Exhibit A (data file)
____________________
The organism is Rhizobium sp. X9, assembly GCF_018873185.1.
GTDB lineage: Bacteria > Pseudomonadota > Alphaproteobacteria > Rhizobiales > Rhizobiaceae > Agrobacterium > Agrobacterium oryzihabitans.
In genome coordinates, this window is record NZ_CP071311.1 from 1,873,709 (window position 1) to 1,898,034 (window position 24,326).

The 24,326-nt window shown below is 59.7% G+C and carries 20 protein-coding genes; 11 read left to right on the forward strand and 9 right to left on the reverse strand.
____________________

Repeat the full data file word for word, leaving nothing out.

The organism is Rhizobium sp. X9, assembly GCF_018873185.1.
GTDB lineage: Bacteria > Pseudomonadota > Alphaproteobacteria > Rhizobiales > Rhizobiaceae > Agrobacterium > Agrobacterium oryzihabitans.
In genome coordinates, this window is record NZ_CP071311.1 from 1,873,709 (window position 1) to 1,898,034 (window position 24,326).

The 24,326-nt window shown below is 59.7% G+C and carries 20 protein-coding genes; 11 read left to right on the forward strand and 9 right to left on the reverse strand.